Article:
U.S. Rep. Randy Feenstra (R-IA) called on President Joe Biden and Vice President Kamala Harris to visit the southern U.S. border where security gaps are occurring due to the lack of border agents.
Feenstra recently visited the southern border in Texas with Rep. Tony Gonzales for an aerial tour of Big Bend National Park by Presidio and met with border patrol.
"Vice President Harris, who was tasked with this, hasn't been down there at all yet," Feenstra said in an interview with the Daily. "I am begging her. She's got to go down to the border because you don't understand it until you get down there."
Since day one, the issue of immigration has been at the forefront of the Biden administration's agenda, but according to Feenstra, there is a humanitarian and security crisis taking place as a result of changing policy.
Whereas McAllen, Texas, tends to host immigrants seeking asylum, Feenstra described Big Bend as the region the "bad actors" pass through when trafficking illegal drugs into the United States. Border patrol agents reported concerns of border security at Big Bend in recent months.
Feenstra said much of the border patrol forces have been relocated to areas like McAllen to process the influx of arrivals. As a result, border patrol agents told Feenstra they are desperate for help to decrease the number of individuals crossing the border with contraband.
"These are the people that don't want to be caught. These are the people who are either carrying contraband or have a previous criminal history," Feenstra said, echoing Big Bend border agents. "These are the bad actors."
While attempting to prevent drug trafficking, border agents reported a need for increased technology and air support. Feenstra said the cartels are well-experienced and often watch border patrol so they are able to move the drugs.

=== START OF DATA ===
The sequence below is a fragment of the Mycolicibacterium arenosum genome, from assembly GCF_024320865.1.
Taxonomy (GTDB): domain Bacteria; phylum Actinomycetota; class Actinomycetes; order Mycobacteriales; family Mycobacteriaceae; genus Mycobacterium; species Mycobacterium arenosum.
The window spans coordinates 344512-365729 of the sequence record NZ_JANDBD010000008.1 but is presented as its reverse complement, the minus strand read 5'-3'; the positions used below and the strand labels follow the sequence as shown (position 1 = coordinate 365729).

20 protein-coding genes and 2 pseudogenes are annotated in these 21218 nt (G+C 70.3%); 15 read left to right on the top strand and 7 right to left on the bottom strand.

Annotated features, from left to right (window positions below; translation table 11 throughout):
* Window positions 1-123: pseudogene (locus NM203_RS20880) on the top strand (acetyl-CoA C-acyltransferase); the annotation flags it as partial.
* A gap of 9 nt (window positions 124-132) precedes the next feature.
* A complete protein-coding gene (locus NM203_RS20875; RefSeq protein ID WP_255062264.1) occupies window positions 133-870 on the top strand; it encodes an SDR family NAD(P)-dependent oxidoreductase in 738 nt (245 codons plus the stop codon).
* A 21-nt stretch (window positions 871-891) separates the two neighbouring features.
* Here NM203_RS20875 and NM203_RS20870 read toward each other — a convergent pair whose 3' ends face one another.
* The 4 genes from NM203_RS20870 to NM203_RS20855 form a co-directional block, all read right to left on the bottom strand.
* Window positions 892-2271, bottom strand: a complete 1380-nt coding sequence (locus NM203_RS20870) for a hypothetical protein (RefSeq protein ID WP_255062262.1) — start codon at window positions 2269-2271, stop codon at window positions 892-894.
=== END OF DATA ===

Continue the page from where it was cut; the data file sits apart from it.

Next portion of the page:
Border patrol agents reported for every six individuals they detain, four successfully cross the southern border. Feenstra said in the last four months, border patrol agents seized more fentanyl than in all of 2020.
"Obviously, we have a humanitarian crisis in the southern tip, but now, we have a massive crisis that will affect Iowa because these drugs are moving into the Midwest, the cocaine and fentanyl, and we are starting to hear that from our law enforcement," Feenstra said.
Feenstra said the Biden administration needs to understand how devastating this could be for the country.
Jacob Ludwig, senior in economics, said he wouldn’t label the increase in arrivals as a crisis but instead as a product of the past administration's immigration management.
“We are seeing something that the previous administration should have seen coming, and I think the Biden administration is doing their best to handle what was left of it,” Ludwig said.
Considering the warmer season and low border crossings during the pandemic, Ludwig said the numbers represent a predictable trend and aren’t abnormal.
"The humanitarian crisis is just massive, and if they want compassion, well, we are not getting it," Feenstra said. "Vice President Harris and President Biden, I am begging them, go to the border and see what is happening. That's the first step, but you have to take the first step before you can do anything."